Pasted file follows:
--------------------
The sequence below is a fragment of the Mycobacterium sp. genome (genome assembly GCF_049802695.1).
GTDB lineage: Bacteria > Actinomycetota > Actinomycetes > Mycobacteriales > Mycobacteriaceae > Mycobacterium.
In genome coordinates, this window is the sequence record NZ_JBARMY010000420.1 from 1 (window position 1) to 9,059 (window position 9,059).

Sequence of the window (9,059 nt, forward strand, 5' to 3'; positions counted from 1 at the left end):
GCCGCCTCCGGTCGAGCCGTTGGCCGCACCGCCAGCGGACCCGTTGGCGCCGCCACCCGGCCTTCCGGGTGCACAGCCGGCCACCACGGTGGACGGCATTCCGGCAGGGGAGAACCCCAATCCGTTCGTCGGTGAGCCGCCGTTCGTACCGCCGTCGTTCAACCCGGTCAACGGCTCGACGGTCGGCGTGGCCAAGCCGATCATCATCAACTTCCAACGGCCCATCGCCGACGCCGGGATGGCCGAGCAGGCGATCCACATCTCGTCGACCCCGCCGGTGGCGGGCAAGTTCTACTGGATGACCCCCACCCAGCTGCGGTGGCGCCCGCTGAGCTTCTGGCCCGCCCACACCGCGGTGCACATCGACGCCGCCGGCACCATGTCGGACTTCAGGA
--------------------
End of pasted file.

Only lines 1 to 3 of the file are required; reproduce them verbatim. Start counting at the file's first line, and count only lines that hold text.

The sequence below is a fragment of the Mycobacterium sp. genome (genome assembly GCF_049802695.1).
GTDB lineage: Bacteria > Actinomycetota > Actinomycetes > Mycobacteriales > Mycobacteriaceae > Mycobacterium.
In genome coordinates, this window is the sequence record NZ_JBARMY010000420.1 from 1 (window position 1) to 9,059 (window position 9,059).